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Tuesday, June 05, 2012

State parliaments far less transparent than Canberra

With a fair degree of outrage running about any plan to re-establish an exemption for the parliamentary departments from the Commonwealth Freedom of Information Act (see letters in the SMH today, copied below), folks out there should save some for our state leaders where the situation is even more opaque.

In most, the state parliament is its own paymaster with the fine detail of what administrators do with public money and payments to parliamentarians hidden behind a specific exemption from the FOI/Right to Information Act. 

Much of what our Federal parliamentarians receive is paid out by the Department of Finance and Deregulation, well and truly subject to FOI, with much published online these days.The current kerfuffle in Canberra is about separate payments made by the parliament itself. 

At state level it's a far darker story.

Tasmania's RTI act extends to information held by the parliament regarding matters of an administrative nature, but I don't know what is published there about payments to  parliamentarians. Elsewhere it's no go.

NSW is typical-both houses are specifically excluded from the RTI act (Schedule 1 Clause 2(3)). 

In round figures the NSW parliament is allocated $160 million a year. Exactly what is spent on and for parliamentarians isn't clear. The only published information for payments are global figures for categories of annual sums paid to each member buried away in appendices to the annual reports, the latest here at page 80 for the Department of the Legislative Assembly 2010-2011 pdf-Appendix G) and page 133 for the Legislative Council (Annual Report 2010/2011 pdf-Appendix 2).
When the issue of the exemption was raised in the context of FOI reform in NSW it fell to the ground as the then presiding officers ran up arguments that don't hold water including that sufficient public scrutiny comes from publication of these same annual reports.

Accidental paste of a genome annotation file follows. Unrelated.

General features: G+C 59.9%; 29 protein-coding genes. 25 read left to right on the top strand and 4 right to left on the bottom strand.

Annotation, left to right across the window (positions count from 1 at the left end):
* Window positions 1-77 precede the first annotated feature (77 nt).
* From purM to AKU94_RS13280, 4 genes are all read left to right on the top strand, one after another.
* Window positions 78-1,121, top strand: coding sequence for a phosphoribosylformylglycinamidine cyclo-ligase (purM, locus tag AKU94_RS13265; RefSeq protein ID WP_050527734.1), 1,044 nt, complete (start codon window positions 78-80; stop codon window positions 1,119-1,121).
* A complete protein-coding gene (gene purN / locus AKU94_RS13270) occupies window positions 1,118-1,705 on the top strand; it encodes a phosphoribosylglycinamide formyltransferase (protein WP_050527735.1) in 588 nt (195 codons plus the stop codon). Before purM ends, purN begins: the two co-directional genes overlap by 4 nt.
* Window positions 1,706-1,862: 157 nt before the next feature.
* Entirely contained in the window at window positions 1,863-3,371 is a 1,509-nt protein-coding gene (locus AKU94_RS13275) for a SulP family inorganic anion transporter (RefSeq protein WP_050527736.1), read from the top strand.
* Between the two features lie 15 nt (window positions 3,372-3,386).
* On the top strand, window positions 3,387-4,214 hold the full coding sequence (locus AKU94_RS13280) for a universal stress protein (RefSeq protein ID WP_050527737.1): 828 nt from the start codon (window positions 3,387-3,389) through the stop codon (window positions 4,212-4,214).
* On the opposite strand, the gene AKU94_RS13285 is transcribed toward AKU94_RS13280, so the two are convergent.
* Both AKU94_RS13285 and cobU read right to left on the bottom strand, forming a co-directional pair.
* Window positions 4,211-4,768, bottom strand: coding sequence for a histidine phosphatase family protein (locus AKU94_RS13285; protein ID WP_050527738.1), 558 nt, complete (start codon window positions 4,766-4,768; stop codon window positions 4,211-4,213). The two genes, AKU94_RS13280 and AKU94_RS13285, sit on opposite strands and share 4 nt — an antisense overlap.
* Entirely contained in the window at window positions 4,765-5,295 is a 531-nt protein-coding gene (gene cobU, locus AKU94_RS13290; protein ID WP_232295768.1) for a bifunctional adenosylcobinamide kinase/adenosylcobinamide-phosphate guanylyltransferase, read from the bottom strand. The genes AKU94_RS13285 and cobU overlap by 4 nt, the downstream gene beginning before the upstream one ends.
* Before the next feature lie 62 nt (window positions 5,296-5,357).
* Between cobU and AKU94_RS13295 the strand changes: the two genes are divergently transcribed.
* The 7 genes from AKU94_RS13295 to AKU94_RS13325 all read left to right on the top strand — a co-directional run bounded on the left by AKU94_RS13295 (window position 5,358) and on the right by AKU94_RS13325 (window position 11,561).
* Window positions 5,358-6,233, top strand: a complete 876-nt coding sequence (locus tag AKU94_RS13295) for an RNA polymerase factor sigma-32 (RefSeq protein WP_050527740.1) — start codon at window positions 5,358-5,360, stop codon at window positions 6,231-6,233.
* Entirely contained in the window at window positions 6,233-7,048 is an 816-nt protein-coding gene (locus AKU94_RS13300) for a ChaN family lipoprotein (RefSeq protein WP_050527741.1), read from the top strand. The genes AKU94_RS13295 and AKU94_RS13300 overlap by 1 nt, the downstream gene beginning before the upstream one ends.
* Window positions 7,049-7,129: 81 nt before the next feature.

In 2010 after an allowance scandal, ICAC recommended the NSW Parliament look at its anti-corruption measures regarding payments to parliamentarians. ICAC's general approach to anti-corruption highlights, ahem, the need for proper accountability, and appropriate transparency.

The South Australian Parliament publishes online an annual report on members interests and an annual report on travel by individual members, although not even close to real time.

None of this is good enough. Reserve some of that outrage for your state parliament. Give your state MP's office a chance to explain-I'm all ears.

Today's SMH letters follow.

MPs' snouts must be exposed

I was completely shocked by Nicola Roxon's attitude to FOI (''Slipper's expenses out of the bag but rest likely to stay secret'', June 4). Perhaps it's time we considered privatising our federal government. Private companies at least have an obligation to be accountable to their shareholders. We should be appalled by this secretive approach - this is public money, after all. Politicians, as public servants, should be ashamed. I applaud the Herald for raising this issue.

Marian Attfield Mount Colah

Just how arrogant is this government? How dare Nicola Roxon consider making information on public money spent by politicians unavailable under FOI. Such a move suggests the government is embarrassed about providing this information - understandable given Mr Slipper's recent spending record. The public provides the money these politicians feel they can spend so freely, so the public has every right to know how it is spent and by whom.

Kip Morel Roseville

Nicola Roxon, via her spokeswoman, claims, ''It has been long-accepted practice that the parliamentary departments are exempt from FOI.'' Long-accepted by whom?

The antiseptic of sunlight that is FOI is the only policy, beyond a return to the stocks, that has any hope of protecting the public.

With some politicians the use of stocks would be a far more satisfying option.

Martin Bell Balgowlah

Congratulations on the success of the Herald's FOI request to Parliament. I don't imagine that we will see too many claims for ''cleaning the moat'' but I would be very interested to see the expenses of all parliamentarians and particularly of the very creative Member for Dobell.

Alexander Haege Tamarama

It will be a pity if Nicola Roxon succeeds in exempting parliamentary departments from the Freedom of Information Act as it tells us so much about the character of our politicians. Who would have thought that the much maligned Peter Slipper was thoughtful enough to spend nearly $1000 on Christmas cards?
John Byrne Randwick.

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